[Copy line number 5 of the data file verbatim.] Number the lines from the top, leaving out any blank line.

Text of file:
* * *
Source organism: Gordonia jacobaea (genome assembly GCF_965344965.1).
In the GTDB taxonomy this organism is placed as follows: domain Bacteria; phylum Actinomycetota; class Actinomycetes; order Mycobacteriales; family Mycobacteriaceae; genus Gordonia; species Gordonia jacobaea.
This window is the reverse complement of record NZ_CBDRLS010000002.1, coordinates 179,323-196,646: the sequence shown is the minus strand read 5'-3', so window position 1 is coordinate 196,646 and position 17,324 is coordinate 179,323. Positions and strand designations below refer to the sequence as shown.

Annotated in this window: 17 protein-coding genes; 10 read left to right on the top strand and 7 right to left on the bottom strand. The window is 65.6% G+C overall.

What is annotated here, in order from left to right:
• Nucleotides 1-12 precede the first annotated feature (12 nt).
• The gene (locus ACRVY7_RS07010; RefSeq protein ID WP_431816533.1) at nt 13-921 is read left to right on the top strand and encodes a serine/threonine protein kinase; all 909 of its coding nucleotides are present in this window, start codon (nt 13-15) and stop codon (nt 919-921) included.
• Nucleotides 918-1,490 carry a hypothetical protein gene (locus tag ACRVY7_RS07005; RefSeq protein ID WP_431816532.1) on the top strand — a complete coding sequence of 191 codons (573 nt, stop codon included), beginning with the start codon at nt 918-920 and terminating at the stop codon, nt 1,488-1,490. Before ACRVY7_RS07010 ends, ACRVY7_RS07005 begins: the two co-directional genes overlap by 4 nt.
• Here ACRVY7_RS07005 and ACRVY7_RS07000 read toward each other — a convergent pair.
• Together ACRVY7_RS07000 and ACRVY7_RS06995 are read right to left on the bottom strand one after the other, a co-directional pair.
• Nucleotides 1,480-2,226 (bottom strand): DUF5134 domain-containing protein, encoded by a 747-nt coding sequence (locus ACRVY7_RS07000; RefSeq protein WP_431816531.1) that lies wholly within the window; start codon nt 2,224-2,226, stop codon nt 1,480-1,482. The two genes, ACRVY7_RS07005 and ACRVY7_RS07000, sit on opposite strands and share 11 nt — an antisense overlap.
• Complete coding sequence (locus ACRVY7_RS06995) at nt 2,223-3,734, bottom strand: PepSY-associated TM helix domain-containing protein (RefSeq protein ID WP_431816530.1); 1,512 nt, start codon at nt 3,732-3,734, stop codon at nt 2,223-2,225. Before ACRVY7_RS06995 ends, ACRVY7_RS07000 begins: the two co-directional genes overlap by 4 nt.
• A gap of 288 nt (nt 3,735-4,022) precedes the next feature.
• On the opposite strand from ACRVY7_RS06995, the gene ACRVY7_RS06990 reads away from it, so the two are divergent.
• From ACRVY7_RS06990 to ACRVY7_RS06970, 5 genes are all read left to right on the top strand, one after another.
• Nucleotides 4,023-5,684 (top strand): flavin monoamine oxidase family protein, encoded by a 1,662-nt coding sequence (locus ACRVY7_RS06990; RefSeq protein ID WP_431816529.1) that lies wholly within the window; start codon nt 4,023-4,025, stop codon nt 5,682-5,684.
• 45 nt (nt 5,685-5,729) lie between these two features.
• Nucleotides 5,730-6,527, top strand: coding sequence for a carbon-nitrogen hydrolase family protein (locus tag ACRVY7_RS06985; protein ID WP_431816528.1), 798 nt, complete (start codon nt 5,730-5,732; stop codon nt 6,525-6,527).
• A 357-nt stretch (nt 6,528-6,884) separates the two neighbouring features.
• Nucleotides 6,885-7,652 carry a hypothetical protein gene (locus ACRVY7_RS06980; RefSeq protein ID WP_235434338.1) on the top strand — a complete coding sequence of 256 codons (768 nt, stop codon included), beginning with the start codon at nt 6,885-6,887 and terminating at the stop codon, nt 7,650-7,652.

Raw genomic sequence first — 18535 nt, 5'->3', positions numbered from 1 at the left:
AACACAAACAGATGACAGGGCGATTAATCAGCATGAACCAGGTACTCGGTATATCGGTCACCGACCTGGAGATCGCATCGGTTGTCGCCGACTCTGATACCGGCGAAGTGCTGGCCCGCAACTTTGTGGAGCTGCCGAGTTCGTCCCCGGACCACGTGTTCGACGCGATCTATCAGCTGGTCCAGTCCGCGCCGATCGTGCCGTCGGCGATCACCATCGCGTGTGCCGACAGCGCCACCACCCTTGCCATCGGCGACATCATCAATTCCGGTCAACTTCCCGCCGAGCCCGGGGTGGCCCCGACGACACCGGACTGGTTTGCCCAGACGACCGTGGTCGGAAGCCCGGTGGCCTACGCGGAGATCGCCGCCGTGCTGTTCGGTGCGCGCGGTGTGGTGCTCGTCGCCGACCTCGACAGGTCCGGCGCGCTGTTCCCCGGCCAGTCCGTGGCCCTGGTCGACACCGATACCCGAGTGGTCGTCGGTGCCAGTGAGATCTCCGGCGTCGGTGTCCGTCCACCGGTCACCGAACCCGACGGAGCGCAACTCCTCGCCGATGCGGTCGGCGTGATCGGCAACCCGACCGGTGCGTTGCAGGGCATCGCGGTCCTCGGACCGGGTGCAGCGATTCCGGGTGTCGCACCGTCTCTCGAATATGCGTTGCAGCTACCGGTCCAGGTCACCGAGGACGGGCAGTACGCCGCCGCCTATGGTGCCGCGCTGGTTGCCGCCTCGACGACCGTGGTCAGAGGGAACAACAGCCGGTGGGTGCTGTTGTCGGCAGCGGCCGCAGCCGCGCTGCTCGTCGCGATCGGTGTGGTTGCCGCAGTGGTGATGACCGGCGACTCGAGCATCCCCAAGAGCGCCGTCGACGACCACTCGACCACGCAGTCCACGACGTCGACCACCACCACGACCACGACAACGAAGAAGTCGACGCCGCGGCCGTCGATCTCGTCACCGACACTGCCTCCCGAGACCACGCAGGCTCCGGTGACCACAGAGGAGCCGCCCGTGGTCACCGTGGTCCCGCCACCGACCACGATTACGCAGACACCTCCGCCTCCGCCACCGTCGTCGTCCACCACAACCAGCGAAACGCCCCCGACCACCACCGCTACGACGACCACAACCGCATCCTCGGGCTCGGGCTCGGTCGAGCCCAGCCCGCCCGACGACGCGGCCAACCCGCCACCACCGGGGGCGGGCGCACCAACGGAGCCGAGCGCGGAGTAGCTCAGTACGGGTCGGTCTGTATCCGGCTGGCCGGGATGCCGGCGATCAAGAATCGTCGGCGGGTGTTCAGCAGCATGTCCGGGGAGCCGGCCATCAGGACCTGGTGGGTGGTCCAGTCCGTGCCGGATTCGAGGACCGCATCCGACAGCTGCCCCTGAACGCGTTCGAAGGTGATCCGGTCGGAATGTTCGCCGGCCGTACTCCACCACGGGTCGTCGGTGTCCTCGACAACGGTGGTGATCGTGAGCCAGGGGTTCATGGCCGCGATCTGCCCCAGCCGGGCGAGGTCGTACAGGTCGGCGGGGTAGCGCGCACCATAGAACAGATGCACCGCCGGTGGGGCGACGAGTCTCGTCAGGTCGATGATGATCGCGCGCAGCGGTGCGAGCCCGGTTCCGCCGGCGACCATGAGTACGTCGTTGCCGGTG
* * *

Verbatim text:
What is annotated here, in order from left to right: